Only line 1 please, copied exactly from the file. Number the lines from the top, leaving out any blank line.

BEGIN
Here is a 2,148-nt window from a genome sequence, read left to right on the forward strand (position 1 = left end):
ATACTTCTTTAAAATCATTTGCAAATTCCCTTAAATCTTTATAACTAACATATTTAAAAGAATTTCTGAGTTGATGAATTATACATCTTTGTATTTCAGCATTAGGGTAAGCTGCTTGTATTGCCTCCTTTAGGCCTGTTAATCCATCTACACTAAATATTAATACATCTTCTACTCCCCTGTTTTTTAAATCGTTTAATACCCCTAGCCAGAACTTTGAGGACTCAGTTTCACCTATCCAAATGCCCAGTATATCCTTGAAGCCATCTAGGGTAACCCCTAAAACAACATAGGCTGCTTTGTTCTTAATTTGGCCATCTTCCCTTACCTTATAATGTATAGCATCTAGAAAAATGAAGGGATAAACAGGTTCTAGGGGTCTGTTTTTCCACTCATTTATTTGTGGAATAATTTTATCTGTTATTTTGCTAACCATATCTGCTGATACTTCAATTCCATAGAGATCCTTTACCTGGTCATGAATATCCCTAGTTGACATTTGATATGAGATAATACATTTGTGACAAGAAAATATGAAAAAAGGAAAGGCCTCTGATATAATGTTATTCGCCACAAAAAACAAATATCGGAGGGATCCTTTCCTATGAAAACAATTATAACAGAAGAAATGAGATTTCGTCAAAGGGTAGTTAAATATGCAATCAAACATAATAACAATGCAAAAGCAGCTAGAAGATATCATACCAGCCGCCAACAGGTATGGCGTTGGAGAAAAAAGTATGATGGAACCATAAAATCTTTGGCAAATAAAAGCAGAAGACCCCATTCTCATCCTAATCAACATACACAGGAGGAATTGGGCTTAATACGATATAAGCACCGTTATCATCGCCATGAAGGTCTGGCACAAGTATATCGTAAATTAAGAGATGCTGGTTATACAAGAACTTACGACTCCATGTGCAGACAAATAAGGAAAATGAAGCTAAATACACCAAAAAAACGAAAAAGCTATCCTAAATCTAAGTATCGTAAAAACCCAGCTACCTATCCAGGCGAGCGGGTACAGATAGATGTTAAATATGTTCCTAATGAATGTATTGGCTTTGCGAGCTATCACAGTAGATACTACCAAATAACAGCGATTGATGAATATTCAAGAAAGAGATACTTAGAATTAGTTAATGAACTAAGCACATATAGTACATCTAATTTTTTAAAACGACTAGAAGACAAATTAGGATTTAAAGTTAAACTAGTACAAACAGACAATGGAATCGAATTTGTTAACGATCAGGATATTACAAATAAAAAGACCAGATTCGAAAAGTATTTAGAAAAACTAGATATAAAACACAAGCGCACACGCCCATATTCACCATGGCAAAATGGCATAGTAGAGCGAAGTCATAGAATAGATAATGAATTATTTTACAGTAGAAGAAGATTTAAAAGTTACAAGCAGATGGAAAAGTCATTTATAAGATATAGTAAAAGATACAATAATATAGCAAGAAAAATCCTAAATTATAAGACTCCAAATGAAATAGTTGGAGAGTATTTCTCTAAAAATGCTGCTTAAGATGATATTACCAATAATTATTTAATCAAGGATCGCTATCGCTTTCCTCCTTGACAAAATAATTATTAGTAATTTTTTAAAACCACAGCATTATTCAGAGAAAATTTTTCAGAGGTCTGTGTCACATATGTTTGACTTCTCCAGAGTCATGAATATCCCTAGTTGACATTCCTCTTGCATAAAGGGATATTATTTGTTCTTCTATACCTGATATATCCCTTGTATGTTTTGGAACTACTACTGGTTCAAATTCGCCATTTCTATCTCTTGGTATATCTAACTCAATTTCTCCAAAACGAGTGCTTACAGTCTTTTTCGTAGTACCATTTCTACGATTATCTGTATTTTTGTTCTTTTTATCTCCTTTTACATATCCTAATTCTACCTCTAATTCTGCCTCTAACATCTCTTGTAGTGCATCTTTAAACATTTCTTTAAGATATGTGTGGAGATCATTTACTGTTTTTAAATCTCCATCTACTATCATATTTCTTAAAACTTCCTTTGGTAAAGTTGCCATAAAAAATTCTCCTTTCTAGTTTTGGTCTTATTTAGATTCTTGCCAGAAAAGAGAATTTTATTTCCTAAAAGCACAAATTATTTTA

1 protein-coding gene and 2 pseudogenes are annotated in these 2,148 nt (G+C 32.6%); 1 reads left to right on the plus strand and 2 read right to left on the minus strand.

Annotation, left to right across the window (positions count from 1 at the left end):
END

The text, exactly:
Here is a 2,148-nt window from a genome sequence, read left to right on the forward strand (position 1 = left end):